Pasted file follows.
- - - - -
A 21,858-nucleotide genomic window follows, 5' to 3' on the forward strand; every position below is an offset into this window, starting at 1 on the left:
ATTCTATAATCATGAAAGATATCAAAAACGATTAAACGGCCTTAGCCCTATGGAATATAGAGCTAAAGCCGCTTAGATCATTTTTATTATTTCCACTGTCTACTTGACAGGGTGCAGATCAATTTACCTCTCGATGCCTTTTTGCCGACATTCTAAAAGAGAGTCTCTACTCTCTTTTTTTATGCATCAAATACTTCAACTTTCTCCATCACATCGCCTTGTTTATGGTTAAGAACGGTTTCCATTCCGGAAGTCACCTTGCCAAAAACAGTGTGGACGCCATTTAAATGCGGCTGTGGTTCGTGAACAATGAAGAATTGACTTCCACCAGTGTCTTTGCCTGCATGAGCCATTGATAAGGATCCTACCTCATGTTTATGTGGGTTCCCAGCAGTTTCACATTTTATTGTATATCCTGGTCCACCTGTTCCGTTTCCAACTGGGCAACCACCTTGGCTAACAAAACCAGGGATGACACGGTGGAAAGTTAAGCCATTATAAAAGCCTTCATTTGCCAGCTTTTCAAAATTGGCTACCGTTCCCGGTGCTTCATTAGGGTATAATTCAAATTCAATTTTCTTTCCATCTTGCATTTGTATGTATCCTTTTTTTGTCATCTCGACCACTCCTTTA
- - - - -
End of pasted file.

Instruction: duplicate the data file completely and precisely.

A 21,858-nucleotide genomic window follows, 5' to 3' on the forward strand; every position below is an offset into this window, starting at 1 on the left:
ATTCTATAATCATGAAAGATATCAAAAACGATTAAACGGCCTTAGCCCTATGGAATATAGAGCTAAAGCCGCTTAGATCATTTTTATTATTTCCACTGTCTACTTGACAGGGTGCAGATCAATTTACCTCTCGATGCCTTTTTGCCGACATTCTAAAAGAGAGTCTCTACTCTCTTTTTTTATGCATCAAATACTTCAACTTTCTCCATCACATCGCCTTGTTTATGGTTAAGAACGGTTTCCATTCCGGAAGTCACCTTGCCAAAAACAGTGTGGACGCCATTTAAATGCGGCTGTGGTTCGTGAACAATGAAGAATTGACTTCCACCAGTGTCTTTGCCTGCATGAGCCATTGATAAGGATCCTACCTCATGTTTATGTGGGTTCCCAGCAGTTTCACATTTTATTGTATATCCTGGTCCACCTGTTCCGTTTCCAACTGGGCAACCACCTTGGCTAACAAAACCAGGGATGACACGGTGGAAAGTTAAGCCATTATAAAAGCCTTCATTTGCCAGCTTTTCAAAATTGGCTACCGTTCCCGGTGCTTCATTAGGGTATAATTCAAATTCAATTTTCTTTCCATCTTGCATTTGTATGTATCCTTTTTTTGTCATCTCGACCACTCCTTTA